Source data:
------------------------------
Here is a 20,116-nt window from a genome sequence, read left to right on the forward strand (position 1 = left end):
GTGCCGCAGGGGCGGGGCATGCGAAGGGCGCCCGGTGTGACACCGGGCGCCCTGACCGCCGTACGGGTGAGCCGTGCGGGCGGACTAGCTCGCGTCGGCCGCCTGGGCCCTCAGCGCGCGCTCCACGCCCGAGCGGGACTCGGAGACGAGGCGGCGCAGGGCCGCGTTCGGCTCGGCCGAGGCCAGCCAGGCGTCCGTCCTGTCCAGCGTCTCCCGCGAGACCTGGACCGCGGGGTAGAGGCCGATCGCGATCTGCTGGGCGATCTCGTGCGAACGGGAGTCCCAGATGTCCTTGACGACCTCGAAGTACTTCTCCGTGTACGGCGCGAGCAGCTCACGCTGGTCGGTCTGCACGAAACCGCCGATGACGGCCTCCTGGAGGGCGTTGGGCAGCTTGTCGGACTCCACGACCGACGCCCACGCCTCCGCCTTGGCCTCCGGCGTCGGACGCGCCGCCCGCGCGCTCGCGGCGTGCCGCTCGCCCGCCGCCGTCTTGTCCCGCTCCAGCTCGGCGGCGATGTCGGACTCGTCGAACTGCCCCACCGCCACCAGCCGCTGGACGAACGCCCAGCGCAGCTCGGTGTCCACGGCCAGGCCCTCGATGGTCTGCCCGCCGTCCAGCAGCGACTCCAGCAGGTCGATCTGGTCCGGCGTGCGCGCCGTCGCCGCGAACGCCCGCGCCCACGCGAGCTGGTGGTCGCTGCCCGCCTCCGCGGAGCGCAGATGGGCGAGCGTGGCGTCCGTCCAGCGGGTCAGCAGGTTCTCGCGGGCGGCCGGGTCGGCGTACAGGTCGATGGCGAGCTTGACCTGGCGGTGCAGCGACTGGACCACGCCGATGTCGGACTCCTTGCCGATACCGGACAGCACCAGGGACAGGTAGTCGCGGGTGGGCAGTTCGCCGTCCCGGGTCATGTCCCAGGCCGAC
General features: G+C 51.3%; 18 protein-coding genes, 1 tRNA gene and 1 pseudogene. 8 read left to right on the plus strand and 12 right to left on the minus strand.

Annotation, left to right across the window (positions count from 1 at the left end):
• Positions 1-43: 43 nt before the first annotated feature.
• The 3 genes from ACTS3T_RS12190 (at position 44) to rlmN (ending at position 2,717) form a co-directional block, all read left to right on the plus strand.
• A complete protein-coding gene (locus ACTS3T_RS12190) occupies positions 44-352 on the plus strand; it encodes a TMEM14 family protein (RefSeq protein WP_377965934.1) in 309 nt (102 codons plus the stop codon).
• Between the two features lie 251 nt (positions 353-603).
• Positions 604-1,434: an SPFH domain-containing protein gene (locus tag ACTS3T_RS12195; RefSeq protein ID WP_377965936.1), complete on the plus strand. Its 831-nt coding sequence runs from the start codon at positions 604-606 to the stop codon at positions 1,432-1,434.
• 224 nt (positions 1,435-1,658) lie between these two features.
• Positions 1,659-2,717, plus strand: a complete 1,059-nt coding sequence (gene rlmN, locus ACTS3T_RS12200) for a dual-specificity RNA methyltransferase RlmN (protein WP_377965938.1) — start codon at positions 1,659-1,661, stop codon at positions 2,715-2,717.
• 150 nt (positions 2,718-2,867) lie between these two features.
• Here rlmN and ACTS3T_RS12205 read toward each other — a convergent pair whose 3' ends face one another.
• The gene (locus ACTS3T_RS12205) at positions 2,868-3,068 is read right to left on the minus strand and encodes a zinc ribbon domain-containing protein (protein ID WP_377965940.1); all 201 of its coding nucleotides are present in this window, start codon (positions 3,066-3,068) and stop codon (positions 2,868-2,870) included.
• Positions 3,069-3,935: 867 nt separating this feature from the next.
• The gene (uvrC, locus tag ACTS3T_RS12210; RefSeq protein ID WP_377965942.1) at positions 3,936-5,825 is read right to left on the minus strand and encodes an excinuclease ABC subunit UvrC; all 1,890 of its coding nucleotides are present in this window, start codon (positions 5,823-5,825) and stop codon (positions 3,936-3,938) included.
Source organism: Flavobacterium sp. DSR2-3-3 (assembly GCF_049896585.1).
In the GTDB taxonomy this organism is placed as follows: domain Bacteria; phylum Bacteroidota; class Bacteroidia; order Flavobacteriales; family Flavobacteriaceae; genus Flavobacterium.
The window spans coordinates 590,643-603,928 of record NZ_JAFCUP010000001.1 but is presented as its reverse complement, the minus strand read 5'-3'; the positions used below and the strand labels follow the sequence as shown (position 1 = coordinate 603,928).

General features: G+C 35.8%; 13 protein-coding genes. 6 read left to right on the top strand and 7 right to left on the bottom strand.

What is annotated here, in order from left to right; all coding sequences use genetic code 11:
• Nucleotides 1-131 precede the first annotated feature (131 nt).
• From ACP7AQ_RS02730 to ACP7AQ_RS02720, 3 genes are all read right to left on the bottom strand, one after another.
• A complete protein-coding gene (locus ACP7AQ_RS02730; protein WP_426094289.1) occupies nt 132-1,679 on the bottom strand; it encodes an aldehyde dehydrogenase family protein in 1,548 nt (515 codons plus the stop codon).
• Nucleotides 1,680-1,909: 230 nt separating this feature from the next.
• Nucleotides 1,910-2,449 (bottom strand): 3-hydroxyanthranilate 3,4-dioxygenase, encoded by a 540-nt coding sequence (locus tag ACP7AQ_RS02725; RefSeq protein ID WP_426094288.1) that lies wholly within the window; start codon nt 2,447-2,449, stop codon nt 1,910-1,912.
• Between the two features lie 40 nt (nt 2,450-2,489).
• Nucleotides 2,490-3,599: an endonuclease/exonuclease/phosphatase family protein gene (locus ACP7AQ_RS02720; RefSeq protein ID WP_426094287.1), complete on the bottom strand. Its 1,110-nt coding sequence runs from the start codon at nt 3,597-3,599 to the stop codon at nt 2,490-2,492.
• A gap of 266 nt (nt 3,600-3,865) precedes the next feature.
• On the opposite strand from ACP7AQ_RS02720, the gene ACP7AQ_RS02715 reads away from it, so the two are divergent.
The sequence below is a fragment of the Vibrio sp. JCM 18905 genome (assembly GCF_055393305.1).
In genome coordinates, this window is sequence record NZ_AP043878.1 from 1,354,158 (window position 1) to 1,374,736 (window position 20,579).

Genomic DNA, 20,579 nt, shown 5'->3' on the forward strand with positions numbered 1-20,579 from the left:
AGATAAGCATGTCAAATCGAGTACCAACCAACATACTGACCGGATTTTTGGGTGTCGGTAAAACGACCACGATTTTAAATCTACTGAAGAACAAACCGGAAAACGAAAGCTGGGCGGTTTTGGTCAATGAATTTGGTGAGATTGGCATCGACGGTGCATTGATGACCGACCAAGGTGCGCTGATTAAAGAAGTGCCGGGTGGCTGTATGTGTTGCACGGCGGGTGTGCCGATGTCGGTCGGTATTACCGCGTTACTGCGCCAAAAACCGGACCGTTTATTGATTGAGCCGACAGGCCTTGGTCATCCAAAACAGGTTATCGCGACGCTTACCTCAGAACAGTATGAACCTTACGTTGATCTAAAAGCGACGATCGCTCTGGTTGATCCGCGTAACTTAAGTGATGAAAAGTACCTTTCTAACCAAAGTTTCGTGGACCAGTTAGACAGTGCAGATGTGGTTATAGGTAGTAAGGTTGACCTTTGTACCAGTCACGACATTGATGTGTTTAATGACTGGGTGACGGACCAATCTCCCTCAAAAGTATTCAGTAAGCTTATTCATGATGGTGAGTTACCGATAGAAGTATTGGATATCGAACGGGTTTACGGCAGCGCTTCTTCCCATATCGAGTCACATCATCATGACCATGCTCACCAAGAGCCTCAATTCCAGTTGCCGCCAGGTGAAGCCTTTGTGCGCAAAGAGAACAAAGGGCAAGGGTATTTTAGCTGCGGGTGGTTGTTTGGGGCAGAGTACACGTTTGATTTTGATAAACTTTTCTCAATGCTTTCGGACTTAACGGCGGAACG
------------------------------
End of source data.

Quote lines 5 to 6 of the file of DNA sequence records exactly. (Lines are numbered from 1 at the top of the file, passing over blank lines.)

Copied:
• Positions 1-43: 43 nt before the first annotated feature.
• The 3 genes from ACTS3T_RS12190 (at position 44) to rlmN (ending at position 2,717) form a co-directional block, all read left to right on the plus strand.